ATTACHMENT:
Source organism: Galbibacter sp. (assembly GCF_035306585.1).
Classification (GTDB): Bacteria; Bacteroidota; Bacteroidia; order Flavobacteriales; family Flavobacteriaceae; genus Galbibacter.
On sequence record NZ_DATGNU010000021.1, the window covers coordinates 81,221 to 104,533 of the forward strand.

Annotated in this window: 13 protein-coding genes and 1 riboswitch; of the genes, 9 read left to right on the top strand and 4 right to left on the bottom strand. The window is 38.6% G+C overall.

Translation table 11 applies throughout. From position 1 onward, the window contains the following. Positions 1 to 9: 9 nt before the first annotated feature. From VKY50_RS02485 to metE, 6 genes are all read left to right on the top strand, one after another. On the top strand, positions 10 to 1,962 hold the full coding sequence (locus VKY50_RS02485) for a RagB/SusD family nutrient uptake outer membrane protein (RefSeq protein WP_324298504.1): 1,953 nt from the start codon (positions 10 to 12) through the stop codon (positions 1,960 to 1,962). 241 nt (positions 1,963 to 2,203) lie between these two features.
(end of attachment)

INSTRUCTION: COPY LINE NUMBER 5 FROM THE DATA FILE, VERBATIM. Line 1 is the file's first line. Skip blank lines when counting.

Translation table 11 applies throughout. From position 1 onward, the window contains the following. Positions 1 to 9: 9 nt before the first annotated feature. From VKY50_RS02485 to metE, 6 genes are all read left to right on the top strand, one after another. On the top strand, positions 10 to 1,962 hold the full coding sequence (locus VKY50_RS02485) for a RagB/SusD family nutrient uptake outer membrane protein (RefSeq protein WP_324298504.1): 1,953 nt from the start codon (positions 10 to 12) through the stop codon (positions 1,960 to 1,962). 241 nt (positions 1,963 to 2,203) lie between these two features.